Another obvious challenge that paediatricians face is the lack of robust evidence of cannabis use in children for specific diseases. There is some evidence to support the use of cannabis for certain seizure disorders, for example, and for tuberous sclerosis (we’ll share some of this research with you later in the article). But there isn’t an overwhelming amount of evidence to support the use of cannabis in children with pain disorders, ADHD, anxiety, or depression — all of which are common reasons for parents to request cannabis treatment from paediatricians.
What treatments does the research support?
When it comes to cannabis in paediatrics, there are few diseases for which cannabis is fully supported by research as a treatment. These are Dravets Syndrome, tuberous sclerosis, and Lennox-Gastaut Syndrome. Let’s have a look at these conditions and the research that supports cannabis as a treatment.
Dravets Syndrome and treatment with cannabis.
As we mentioned earlier, Dravets Syndrome is a very rare disease affecting otherwise healthy infants. It’s thought to be caused by a gene mutation. Symptoms typically begin in the first year of life and are characterised by clonic seizures (jerking movements) and fever. The jerking often happens on one side of the body, and are long seizures.
Eventually, this can escalate into status epilepticus, which is when seizures occur very frequently with very little time in between. Intellectual impairment and brain abnormalities are complications of Dravets Syndrome because of how severe seizures are, their frequency and their duration. Up to 20% of children diagnosed with Dravets Syndrome will die before reaching adulthood.
In a clinical trial testing the efficacy of CBD on children with Dravets Syndrome in 2017, researchers found that the frequency and severity of all kinds of seizures were reduced in the subjects who took CBD. The percentage of those who experienced greater than 50% reduction in seizures was an astonishing 43%. In total, 5% of subjects using CBD became seizure free after treatment, while 0% of the placebo group became seizure free.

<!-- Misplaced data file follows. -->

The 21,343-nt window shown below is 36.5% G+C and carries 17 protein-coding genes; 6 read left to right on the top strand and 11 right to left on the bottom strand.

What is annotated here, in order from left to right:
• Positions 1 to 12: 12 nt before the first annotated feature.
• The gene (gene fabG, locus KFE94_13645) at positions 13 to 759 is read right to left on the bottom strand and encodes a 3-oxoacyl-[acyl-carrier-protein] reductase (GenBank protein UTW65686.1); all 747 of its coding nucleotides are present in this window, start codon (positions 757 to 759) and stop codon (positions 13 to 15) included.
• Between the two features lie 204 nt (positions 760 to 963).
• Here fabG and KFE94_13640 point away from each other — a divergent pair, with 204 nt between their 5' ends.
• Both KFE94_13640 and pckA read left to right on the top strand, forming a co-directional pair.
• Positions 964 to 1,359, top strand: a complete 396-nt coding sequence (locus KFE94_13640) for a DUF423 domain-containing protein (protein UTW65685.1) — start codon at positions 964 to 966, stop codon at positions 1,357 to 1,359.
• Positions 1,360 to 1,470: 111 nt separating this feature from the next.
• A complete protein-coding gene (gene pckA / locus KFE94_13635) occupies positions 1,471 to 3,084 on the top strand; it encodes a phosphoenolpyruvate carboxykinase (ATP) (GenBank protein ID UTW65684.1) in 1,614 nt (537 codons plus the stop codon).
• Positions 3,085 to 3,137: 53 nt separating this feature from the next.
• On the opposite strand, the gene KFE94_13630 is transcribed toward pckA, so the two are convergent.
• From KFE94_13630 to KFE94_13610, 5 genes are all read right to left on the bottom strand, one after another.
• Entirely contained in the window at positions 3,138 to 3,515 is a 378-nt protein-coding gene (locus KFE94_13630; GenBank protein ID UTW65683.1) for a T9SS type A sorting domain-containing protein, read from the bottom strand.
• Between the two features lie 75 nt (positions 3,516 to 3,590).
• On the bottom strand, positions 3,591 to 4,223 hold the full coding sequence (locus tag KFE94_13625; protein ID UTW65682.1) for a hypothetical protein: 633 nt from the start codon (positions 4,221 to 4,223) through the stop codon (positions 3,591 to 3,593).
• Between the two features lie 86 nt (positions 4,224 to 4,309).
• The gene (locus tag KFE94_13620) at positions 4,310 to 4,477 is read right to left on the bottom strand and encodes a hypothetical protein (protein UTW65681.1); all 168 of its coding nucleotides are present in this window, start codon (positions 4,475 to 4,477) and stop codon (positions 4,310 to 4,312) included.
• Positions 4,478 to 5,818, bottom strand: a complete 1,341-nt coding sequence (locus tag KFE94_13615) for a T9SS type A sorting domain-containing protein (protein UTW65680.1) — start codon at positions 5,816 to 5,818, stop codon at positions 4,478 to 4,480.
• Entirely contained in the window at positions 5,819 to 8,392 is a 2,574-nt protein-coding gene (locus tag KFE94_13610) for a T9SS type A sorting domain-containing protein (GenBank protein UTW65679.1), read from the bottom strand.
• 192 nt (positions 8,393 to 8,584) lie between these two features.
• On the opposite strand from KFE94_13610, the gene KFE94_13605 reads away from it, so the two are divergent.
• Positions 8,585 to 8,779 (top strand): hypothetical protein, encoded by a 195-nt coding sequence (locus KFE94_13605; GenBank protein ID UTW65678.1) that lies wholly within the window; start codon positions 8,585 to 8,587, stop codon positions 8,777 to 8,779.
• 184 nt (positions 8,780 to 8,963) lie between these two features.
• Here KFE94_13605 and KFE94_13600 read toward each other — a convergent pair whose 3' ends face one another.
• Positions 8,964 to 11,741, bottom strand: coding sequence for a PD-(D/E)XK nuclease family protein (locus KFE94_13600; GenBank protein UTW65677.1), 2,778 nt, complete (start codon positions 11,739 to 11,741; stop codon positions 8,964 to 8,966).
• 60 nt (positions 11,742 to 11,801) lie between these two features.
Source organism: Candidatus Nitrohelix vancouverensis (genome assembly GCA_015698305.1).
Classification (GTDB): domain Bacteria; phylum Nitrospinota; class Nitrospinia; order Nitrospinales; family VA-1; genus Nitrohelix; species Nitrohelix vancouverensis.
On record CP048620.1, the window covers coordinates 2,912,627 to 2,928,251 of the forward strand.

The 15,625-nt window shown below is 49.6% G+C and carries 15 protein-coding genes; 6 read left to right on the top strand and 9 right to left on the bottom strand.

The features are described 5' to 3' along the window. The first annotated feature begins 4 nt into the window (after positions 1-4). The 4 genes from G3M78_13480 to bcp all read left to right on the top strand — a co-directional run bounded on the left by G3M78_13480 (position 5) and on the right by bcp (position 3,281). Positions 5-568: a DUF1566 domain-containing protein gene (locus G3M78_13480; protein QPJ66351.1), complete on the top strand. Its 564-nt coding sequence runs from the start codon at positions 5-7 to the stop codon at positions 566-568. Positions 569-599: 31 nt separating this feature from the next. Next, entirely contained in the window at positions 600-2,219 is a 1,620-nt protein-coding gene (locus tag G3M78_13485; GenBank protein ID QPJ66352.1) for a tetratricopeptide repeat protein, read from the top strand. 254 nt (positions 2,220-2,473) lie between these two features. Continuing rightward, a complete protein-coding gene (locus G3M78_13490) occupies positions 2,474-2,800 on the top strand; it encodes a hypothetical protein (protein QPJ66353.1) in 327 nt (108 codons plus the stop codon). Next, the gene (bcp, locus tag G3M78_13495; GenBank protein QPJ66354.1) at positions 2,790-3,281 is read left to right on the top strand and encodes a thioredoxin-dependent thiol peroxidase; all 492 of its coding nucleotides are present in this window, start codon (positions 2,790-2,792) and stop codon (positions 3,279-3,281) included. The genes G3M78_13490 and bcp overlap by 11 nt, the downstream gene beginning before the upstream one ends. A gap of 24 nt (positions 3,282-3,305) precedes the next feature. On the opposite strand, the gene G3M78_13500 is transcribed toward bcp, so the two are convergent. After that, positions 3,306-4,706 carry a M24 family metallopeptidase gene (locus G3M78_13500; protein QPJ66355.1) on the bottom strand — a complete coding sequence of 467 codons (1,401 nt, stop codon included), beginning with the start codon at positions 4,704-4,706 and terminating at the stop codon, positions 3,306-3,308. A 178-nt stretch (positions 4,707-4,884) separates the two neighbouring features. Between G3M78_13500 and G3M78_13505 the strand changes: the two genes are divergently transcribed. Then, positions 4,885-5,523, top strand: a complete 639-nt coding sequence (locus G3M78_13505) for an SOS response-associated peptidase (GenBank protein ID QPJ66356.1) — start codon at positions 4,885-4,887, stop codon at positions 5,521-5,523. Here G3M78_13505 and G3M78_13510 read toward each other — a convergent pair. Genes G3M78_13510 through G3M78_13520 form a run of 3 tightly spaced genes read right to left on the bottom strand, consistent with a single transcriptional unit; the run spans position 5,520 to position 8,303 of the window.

This research lead to the approval of Epidiolex, a drug created by GW Pharmaceuticals made of purified CBD. The FDA approved Epidiolex in 2018, and is approved in paediatrics for the treatment of Dravet Syndrome.
Given the complications of Dravets Syndrome and the high morbidity associated with it, treatment is absolutely vital. However, Dravets Syndrome is highly resistant to seizure medication, and CBD is an appropriate intervention to control seizures and minimise complications.
Lennox-Gastaut Syndrome and cannabis treatment.
Like Dravets Syndrome, Lennox-Gastaut Syndrome is a rare kind of epilepsy that causes severe and frequent seizures. However, Lennox-Gastaut Syndrome is characterised, not only by multiple seizure types, but also by abnormal EEG readings and cognitive impairment. This triad of symptoms is the main framework by which Lennox-Gastaut Syndrome is diagnosed.
Mortality with Lennox-Gastaut Syndrome is less than Dravets Syndrome, with early fatalities only occurring in 4-7% of diagnoses. These usually occur because of accidents associated with seizures. In this way, Lennox-Gastaut Syndrome is considered less severe than Dravets, and it’s also less rare.
At the same time, Lennox-Gastaut Syndrome is morbid and symptoms are stressful for both children and parents. It happens to be another condition for which cannabis in paediatrics is generally accepted. The same drug, Epidiolex, has shown great promise for Lennox-Gastaut Syndrome and the FDA has approved Epidiolex for this condition too.
Tuberous sclerosis and how cannabis helps.